Today, our guest post is by Katleen Richardson of the Marketing Advantage, the author explains why it is harder then ever to keep up with consumer expectations. 

When you look at some of the advertising of decades past, it’s astonishing to see some of the claims that consumers were asked to believe. In recent years, not only have people gotten wise to advertising, but they’re beginning to become immune to to the traditional one-way model. For example, nearly all consumers skip TV ads these days, which is an eye-opener for those who have held on to older marketing models.

In addition, the internet makes things easier for consumers in two ways:

1. They have access to literally millions of options when it comes to spending their money
2. They have the information they need at their fingertips to make well-informed choices.

This means that as business owners and marketers, in order to stand out you have to start making changes that respect the knowledge and research capabilities present in today’s internet users. Old-style advertising is starting to step aside, as many consumers are turned off by it and will leave sites that contain ads. Instead, you have to increase the value of the content you provide in order to keep the attention of an audience that demands greater interaction and more control over product messaging. Providing them with relevant, consistent, and unique information is more important than ever.

You also have to be on your toes when it comes to adjusting your trajectory. Because you can get almost instant feedback from consumers via websites and social media, you can tell more easily and quickly if what you’re doing is working, and make the necessary modifications if it’s not. It also means, however, that consumers have less patience with you when you get it wrong, because it only takes a couple of clicks for them to go elsewhere.

So when you’re looking to overhaul your marketing strategy to conform to these new norms, the investment you have to make is less of a financial one, and more about effort and attention. It’s no longer sufficient just to paste your message up everywhere – you have to ready yourself to be present and engaged with your audience, on their terms. But how?

The first step is to ensure you have relevant content that’s both high-value and unique to you. What makes your content different from everyone else in your market niche? Why will visitors find your site or Facebook page special? What value do you give them to encourage loyalty to your brand?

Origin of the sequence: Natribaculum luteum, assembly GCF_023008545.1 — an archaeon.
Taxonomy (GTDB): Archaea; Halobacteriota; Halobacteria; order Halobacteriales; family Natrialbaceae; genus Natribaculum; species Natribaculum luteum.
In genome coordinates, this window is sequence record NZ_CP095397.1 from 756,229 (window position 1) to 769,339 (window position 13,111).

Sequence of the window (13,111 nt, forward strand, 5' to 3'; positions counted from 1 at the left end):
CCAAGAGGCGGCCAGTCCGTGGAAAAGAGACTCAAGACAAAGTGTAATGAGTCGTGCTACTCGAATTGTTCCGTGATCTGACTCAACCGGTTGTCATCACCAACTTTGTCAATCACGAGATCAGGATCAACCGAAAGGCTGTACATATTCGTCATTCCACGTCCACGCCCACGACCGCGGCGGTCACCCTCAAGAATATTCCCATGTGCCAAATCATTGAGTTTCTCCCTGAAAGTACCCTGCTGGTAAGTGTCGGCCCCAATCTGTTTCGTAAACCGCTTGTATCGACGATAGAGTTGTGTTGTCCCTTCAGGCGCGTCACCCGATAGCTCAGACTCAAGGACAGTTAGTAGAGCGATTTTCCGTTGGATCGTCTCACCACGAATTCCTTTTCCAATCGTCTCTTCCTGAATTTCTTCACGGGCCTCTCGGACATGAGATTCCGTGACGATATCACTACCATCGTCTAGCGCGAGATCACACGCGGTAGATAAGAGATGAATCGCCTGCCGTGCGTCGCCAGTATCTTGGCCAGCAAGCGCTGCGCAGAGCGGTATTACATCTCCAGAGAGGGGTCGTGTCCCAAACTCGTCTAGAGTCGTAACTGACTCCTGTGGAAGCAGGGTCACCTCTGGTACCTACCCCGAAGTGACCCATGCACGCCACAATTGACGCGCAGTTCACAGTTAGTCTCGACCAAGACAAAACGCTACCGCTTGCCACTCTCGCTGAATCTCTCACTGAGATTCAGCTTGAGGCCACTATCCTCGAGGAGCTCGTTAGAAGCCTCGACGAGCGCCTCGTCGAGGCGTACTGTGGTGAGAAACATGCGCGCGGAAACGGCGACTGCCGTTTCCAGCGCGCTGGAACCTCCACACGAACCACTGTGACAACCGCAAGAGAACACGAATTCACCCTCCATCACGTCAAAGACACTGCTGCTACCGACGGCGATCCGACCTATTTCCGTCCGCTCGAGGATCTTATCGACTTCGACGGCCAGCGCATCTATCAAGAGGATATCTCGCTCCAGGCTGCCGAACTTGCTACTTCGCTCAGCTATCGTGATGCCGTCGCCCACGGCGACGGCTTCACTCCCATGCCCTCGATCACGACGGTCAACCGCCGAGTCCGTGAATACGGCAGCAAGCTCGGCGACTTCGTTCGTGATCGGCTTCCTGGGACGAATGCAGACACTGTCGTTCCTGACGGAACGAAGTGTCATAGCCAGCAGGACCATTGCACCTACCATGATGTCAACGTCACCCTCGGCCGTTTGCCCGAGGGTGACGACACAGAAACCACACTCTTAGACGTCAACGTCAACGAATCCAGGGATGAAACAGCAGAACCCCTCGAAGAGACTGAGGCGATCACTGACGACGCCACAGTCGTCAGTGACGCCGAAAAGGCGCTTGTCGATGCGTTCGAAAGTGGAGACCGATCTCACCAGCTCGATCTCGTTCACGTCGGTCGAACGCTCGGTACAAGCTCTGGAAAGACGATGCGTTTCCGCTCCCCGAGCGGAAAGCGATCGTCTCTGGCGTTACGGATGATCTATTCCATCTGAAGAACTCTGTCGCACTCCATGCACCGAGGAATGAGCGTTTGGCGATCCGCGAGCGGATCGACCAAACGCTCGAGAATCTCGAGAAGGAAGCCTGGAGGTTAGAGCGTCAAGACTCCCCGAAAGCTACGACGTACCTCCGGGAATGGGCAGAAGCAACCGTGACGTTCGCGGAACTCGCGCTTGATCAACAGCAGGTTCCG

Keeping your content well-rounded and and from as many sources as possible helps a lot. It’s one thing for you to claim that your product is the best ever, but what do others have to say about it? Today’s consumer is putting less trust in paid endorsements, and giving more weight to what their peers and friends think. Collect testimonials where you can, and back up any claims you make with evidence from independent, verifiable sources.
In this new model of content-driven marketing, Brand identity is more important than ever. It’s essential that the tone of your communications remain relevant to your company’s image, and that you maintain consistency throughout. It will come across as insincere or unprofessional if your style of interacting is formal in some places and casual in others, so be aware of how you’re presenting your business as an entity.

Staying up to date with what consumers expect isn’t easy. With this new content-based emphasis, however, you can get the feedback you need to make the changes that will draw your audience in. Once you have them, make sure you keep them where they are by perpetually providing the best value you can while encouraging two-way interaction. Be sure to read my strategy paper for more information on accommodating consumer expectations.

About the Author:

Katleen Richardson ( is an experienced leader who builds integrated strategies combining research, data analysis and creative thinking. She has delivered successful solutions for the publishing, financial and telecommunications industries, as well as for conference and training companies, and professional associations. Her approach is to design customer focused, cost-effective solutions